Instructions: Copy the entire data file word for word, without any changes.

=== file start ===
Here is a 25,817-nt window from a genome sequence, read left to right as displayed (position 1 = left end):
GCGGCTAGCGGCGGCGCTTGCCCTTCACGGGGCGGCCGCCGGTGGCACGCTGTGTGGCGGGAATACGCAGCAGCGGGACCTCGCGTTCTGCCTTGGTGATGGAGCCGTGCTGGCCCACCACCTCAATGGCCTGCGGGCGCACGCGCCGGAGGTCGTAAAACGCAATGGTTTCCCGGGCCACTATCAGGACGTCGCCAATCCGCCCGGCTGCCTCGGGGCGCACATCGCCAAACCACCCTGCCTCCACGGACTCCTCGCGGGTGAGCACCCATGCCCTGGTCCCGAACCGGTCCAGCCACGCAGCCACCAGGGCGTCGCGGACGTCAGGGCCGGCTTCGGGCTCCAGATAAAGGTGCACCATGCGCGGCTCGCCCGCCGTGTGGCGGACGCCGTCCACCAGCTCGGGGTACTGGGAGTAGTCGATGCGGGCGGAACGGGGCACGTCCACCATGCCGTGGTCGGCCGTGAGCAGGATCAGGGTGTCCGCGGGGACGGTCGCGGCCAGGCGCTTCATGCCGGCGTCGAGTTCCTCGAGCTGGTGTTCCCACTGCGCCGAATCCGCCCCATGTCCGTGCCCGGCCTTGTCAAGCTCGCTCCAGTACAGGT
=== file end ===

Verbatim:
Here is a 25,817-nt window from a genome sequence, read left to right as displayed (position 1 = left end):
GCGGCTAGCGGCGGCGCTTGCCCTTCACGGGGCGGCCGCCGGTGGCACGCTGTGTGGCGGGAATACGCAGCAGCGGGACCTCGCGTTCTGCCTTGGTGATGGAGCCGTGCTGGCCCACCACCTCAATGGCCTGCGGGCGCACGCGCCGGAGGTCGTAAAACGCAATGGTTTCCCGGGCCACTATCAGGACGTCGCCAATCCGCCCGGCTGCCTCGGGGCGCACATCGCCAAACCACCCTGCCTCCACGGACTCCTCGCGGGTGAGCACCCATGCCCTGGTCCCGAACCGGTCCAGCCACGCAGCCACCAGGGCGTCGCGGACGTCAGGGCCGGCTTCGGGCTCCAGATAAAGGTGCACCATGCGCGGCTCGCCCGCCGTGTGGCGGACGCCGTCCACCAGCTCGGGGTACTGGGAGTAGTCGATGCGGGCGGAACGGGGCACGTCCACCATGCCGTGGTCGGCCGTGAGCAGGATCAGGGTGTCCGCGGGGACGGTCGCGGCCAGGCGCTTCATGCCGGCGTCGAGTTCCTCGAGCTGGTGTTCCCACTGCGCCGAATCCGCCCCATGTCCGTGCCCGGCCTTGTCAAGCTCGCTCCAGTACAGGT